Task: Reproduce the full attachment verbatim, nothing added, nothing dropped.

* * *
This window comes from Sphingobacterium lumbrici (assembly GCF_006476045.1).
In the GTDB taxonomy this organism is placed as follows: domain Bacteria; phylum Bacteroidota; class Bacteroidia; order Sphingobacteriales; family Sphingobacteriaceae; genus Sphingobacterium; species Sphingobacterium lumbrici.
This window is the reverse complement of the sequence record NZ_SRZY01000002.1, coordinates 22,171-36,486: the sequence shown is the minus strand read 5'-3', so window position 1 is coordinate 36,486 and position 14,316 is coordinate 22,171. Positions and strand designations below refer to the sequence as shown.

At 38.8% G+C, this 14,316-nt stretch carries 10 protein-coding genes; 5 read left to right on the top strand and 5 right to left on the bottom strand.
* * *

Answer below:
This window comes from Sphingobacterium lumbrici (assembly GCF_006476045.1).
In the GTDB taxonomy this organism is placed as follows: domain Bacteria; phylum Bacteroidota; class Bacteroidia; order Sphingobacteriales; family Sphingobacteriaceae; genus Sphingobacterium; species Sphingobacterium lumbrici.
This window is the reverse complement of the sequence record NZ_SRZY01000002.1, coordinates 22,171-36,486: the sequence shown is the minus strand read 5'-3', so window position 1 is coordinate 36,486 and position 14,316 is coordinate 22,171. Positions and strand designations below refer to the sequence as shown.

At 38.8% G+C, this 14,316-nt stretch carries 10 protein-coding genes; 5 read left to right on the top strand and 5 right to left on the bottom strand.